I’ve read and listened to and loved Joseph Campbell’s work for years, but I have never felt the FIRE of it like I did reading this:
“Your call to adventure may come as a shriek in the stillness of the night while you lie awake ruminating about the rising waters, the secrets you keep, the way your lover turns away from you after sex. Or it might come as haunting and melodious pipe music you can only, almost hear, being played by a nymph in the wild places of your dreamscape. Your call might be a regal horn blown by the breath of a great angel through a million tree branches scraping against your window. Finally, if you’re truly destined for greatness, your call may not arrive until the skies catch fire, and set ablaze all the small comforts you’ve so meticulously collected, turning the house you were raised in to ash.”
I hear it in writing like this! Sometimes, maybe most of the time, it’s the music I can barely hear. Or the real music I play and feel into and the fire rushes through me, reminding me that I am not alone in this passion, that I am not the only one who feels this way, I am not the only one angry at the world. I listen to The Clash or the songs from Times Square or Patti Smith and I hear it. The NEED to not be like everyone else, to not be numb, to feel it all, no matter how painful or joyful. The heartbeat drumming, my hands drumming on the steering wheel, my head bopping in time, my voice crying out. The passion I don’t have in the rest of my life.
“Underneath all your concessions, your hold-outs, your hold-ins, your thrashing, your frozenness lies something original, unique and profoundly real, truly alive, bursting with creative ecstasy. If you have done everything right-or even if you haven’t- and you don’t know why it feels hollow, how you’ve become so tame, so stiff and gray and boring, like the color has been squeezed out of you, then your call has come right on time. Pick up. The phone. Fate knows you’re home. Don’t make her blow a tornado through your living room to get your attention.”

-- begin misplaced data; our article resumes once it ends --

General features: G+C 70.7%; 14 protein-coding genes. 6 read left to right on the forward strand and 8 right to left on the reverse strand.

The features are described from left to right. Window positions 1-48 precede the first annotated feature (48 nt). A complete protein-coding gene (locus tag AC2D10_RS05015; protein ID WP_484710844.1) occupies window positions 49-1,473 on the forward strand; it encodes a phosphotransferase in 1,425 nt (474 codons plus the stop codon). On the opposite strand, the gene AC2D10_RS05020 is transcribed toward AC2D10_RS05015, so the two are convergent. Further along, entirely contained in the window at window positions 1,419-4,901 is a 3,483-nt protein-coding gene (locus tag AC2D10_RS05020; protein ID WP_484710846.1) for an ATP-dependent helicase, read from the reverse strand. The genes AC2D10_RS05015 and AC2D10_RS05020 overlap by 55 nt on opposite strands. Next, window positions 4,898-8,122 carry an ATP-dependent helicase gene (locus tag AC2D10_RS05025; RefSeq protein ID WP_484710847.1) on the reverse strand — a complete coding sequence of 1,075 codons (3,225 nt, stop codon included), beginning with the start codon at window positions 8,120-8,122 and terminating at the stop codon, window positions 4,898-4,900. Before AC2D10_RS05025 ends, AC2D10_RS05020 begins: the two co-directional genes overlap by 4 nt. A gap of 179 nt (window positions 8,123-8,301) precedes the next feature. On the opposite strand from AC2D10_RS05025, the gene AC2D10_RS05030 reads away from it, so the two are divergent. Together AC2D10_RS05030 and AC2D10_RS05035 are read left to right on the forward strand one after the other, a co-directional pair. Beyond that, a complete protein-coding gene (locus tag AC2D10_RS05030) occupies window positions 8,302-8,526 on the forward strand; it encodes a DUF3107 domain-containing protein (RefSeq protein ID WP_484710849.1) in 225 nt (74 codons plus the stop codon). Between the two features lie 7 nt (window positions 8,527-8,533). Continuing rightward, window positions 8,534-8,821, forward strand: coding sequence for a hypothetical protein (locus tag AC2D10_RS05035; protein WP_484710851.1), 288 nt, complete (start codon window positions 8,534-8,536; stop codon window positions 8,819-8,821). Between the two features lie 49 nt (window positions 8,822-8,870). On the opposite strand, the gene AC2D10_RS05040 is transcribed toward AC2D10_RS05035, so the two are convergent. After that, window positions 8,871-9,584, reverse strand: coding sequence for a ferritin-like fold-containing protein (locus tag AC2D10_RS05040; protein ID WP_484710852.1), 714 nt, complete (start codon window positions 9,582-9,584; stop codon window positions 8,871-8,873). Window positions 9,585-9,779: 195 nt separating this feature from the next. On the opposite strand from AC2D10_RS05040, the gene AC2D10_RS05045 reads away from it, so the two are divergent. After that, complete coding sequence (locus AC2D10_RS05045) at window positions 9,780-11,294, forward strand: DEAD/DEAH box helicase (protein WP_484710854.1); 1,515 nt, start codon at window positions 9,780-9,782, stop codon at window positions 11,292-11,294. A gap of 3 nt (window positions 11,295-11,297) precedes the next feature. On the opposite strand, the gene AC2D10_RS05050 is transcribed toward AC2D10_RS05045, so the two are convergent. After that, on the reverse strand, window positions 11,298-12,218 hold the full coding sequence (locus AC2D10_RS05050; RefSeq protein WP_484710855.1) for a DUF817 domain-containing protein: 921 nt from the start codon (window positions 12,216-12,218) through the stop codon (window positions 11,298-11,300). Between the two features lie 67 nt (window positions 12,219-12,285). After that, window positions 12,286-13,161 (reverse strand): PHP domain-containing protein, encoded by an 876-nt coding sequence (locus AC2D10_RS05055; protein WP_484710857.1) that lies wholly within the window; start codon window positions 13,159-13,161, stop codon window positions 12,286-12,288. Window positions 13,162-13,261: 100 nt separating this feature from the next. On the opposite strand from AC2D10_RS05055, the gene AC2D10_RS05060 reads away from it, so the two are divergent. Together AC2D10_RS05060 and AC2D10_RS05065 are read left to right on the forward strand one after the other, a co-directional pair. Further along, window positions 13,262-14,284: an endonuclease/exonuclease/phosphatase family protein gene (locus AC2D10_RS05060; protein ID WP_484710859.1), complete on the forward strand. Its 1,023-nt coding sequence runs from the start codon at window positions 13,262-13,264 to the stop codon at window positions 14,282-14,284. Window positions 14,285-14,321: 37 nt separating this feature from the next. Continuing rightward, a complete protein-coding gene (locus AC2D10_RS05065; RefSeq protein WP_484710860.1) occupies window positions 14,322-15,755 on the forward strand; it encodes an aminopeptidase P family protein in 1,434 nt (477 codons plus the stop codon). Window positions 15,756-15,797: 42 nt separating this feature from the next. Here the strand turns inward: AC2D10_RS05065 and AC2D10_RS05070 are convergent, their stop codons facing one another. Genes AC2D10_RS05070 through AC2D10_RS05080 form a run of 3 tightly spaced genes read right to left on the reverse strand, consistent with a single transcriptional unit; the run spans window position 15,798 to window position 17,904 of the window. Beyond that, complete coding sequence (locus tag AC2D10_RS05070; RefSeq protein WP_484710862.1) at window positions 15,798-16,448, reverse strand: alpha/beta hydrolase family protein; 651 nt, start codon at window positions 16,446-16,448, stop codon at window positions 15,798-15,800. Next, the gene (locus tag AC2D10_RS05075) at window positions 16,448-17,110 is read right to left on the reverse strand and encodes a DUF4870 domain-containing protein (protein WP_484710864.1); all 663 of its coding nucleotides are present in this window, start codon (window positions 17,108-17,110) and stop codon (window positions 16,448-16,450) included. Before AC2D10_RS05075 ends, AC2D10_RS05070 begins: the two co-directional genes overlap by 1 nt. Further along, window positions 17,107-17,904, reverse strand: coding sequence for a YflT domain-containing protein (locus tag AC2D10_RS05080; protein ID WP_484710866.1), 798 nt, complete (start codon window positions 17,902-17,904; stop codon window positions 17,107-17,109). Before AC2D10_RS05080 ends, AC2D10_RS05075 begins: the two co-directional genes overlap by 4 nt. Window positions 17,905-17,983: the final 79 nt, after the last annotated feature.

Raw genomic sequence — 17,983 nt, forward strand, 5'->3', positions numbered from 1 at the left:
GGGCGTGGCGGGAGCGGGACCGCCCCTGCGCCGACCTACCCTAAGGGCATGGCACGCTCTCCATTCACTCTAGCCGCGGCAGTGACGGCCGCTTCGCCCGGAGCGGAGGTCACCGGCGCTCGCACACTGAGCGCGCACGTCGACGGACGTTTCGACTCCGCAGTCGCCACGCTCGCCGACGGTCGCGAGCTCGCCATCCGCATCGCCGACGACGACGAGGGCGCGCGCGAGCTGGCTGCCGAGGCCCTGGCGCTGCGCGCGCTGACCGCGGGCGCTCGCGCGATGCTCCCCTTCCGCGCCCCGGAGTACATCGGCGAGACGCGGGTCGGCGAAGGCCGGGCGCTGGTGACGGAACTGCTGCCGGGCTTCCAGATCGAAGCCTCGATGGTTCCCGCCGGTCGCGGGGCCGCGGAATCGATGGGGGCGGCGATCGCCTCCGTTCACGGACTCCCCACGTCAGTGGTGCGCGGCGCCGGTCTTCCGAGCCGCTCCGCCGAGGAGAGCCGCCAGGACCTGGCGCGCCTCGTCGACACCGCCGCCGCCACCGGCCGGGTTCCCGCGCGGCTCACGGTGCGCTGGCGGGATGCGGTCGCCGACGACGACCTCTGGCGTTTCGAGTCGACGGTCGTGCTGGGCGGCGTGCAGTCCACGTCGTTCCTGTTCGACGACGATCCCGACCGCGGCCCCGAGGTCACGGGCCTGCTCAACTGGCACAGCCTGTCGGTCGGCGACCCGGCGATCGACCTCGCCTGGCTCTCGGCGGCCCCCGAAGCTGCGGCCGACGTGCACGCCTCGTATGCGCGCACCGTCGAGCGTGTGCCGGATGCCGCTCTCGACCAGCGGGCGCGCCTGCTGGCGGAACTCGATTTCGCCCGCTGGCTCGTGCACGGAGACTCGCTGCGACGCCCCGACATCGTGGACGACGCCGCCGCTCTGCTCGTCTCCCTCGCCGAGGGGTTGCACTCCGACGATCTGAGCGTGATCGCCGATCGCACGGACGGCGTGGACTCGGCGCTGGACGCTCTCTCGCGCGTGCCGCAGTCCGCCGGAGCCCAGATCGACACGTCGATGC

When did I become so boring and safe? So OLD?
I barely remember childhood, but mom has a picture of my on FB, I’m about 5 years old, and, as she puts it, there’s “devilment” in my eyes. Where has that gone? Did the horrors of my school years beat it out of me? Not quite – I see it there in pics from college too. I was so PASSIONATE then, dreaming of all the ways I’d take over and change the world. I know every teenager is like that, that’s what “they” tell us, it’s just hormones and youth. But is it really? Or is that an excuse to cover up the pain of losing that fire?
I still feel deeply. I still get angry at the injustices of the world. I still get enthusiastic over things I love. But I’ve fallen into Normal Life. I worry about money and security and retirement. I drug myself with TV shows and food. I’ve become too much like my husband and not enough like myself.
Is this normal for 46? Is it just what happens when you get older and “responsible”? Am I just being nostalgic?
But sometimes, reading something like this, or listening to certain songs, or looking at the sky a certain way or a piece of artwork or Lauren Bacall’s smoldering smile…
“With any luck at all, it will start small: a glimmer out of the corner of your eye, a strange encounter with an old woman who says the oddest thing you’d ever heard, the sense that you are not alone in an empty room.”
Yes. The odd sense that magic is real and the portal is just around the corner. The strange feeling that if I turn my head fast enough I can see fairies. The knowing that all “Common Knowledge” is bullshit and TPB are lying to all of us. The desire to “drop out” somehow, to go live in Bisbee or Jerome, to run off to Portland and wander in the woods, to drive hours to a beach and put my toes in the ocean, to just GET OUT.
I haven’t reached The Abyss yet and it terrifies me. Will I lose my husband? My job? My friends? Are those questions even relevant?
Who will I be?